Staffing Crisis Edges Care Closer To The Abyss
DAMNING new figures on social care staffing highlight once again how close to the edge the sector is and the need for urgent government action, providers have said.
The Independent Care Group (ICG) says those providing care for people in their own home and in care and nursing homes are struggling to find the staff to do so.
Commenting on the Skills for Care report on the state of social care employment, ICG Chair Mike Padgham said: “This is no longer anecdotal evidence and is not the social care sector crying wolf, these are the hard facts of a sector in crisis.
“The Government continues to bury its head in the sand and hope that the care staffing crisis will miraculously disappear, but it won’t, and with the compulsory vaccine coming in next month, it is going to get a whole lot worse.”
Skills for Care’s annual State of the Adult Social Care Sector and Workforce in England report says employers were failing to fill 8% of posts before the pandemic. This fell to below 6% by June last year – but by August this year it was back up to 8.2% of care sector roles unfilled – more than 100,000 posts with no-one to fill them.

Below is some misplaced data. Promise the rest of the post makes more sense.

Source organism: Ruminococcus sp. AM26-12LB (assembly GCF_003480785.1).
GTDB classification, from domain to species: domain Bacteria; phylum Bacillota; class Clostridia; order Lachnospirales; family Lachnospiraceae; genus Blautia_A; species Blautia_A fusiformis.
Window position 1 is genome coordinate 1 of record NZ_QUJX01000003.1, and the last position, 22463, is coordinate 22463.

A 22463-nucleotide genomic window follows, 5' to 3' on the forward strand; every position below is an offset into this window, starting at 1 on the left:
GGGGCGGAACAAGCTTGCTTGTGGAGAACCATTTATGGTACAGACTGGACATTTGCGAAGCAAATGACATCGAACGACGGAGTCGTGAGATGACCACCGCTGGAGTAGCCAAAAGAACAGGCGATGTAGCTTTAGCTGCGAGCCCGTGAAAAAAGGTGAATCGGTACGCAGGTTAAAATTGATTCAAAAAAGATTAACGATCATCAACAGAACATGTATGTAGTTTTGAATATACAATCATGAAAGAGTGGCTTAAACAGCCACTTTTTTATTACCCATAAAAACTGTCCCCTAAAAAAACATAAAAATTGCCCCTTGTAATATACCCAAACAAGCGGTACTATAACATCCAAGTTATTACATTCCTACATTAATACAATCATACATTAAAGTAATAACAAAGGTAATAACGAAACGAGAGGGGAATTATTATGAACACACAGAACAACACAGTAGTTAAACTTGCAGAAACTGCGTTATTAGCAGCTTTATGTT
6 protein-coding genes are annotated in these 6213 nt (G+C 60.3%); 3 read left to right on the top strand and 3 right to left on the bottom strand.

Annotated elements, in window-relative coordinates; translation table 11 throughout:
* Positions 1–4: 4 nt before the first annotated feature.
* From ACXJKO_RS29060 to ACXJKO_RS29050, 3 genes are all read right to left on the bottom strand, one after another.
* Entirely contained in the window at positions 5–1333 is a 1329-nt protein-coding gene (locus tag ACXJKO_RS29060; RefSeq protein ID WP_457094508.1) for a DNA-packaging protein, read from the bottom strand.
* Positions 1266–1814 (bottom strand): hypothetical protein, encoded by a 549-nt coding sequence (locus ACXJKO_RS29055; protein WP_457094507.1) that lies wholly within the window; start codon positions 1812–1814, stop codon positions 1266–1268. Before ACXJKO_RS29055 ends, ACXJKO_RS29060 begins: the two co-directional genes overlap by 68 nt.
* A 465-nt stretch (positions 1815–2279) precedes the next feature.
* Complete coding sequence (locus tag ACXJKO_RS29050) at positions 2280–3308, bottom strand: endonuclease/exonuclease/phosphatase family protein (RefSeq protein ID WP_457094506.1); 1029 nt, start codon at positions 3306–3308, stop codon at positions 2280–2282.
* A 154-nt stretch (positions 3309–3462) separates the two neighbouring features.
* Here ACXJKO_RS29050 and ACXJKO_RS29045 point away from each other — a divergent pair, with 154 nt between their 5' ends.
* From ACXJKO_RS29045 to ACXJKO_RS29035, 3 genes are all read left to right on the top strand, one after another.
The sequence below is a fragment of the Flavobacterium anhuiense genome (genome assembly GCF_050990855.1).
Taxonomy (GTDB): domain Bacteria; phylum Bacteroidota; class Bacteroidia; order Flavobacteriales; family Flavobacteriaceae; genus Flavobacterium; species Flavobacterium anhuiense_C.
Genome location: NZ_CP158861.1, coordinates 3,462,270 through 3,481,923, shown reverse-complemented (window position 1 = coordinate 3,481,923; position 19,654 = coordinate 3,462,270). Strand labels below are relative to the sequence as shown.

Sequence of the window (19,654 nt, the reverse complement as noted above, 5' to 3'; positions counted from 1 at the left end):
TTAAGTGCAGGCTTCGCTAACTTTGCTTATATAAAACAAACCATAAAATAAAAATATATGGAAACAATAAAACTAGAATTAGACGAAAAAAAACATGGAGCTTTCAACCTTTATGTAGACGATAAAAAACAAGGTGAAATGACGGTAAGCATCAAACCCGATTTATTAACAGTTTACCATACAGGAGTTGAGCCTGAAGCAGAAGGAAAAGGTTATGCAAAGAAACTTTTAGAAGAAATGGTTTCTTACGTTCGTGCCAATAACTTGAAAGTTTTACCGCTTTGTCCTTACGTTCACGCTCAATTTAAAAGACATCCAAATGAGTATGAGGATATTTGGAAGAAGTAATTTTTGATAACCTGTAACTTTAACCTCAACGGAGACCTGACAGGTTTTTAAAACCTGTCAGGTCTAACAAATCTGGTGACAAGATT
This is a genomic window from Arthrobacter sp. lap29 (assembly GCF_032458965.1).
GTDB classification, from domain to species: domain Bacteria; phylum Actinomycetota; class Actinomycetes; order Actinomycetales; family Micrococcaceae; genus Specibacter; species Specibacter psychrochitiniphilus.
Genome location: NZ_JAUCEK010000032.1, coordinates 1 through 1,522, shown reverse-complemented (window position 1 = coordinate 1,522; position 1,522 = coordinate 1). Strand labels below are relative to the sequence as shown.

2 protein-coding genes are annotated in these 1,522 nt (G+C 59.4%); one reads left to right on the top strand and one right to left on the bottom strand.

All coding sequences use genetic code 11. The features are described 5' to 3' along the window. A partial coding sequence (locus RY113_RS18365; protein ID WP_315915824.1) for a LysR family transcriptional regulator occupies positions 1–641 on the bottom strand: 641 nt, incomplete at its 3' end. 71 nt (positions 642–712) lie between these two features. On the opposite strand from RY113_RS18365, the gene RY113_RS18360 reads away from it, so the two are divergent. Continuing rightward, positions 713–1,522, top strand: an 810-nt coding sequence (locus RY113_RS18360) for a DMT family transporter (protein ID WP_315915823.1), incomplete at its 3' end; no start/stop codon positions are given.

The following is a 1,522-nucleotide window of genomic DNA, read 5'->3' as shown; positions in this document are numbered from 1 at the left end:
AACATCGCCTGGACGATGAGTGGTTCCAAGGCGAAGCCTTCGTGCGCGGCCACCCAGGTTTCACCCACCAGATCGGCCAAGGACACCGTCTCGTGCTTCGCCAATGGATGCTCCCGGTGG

The ICG says compulsory vaccines could add a further 40,000 vacancies if the Government presses ahead with it in November.
Skills for Care also warns that a further 490,000 extra staff will be needed to cope with care demand by 2035.
“All of these statistics point to a sector in crisis and facing a meltdown situation where people can no longer expect to get the care they need,” Mr Padgham added.
“We know that before the pandemic some 1.5m people were living with unmet care needs – that figure is set to rocket.
“And that is our loved ones and our friends, in their own homes and in care and nursing homes, not getting the care they need – it is a national scandal.”
The ICG wants to see the Government postpone the compulsory vaccine regulation in November and urgently get more money into social care to tackle the staffing crisis.
“The simple fact is that providers cannot pay care workers what they deserve and they can earn more in less stressful work elsewhere,” Mr Padgham added.
“As a society, we have to decide how much we value the care our loved ones are being given – at the moment it appears that we don’t value it nearly enough to properly fund a social care sector that fulfils their needs.”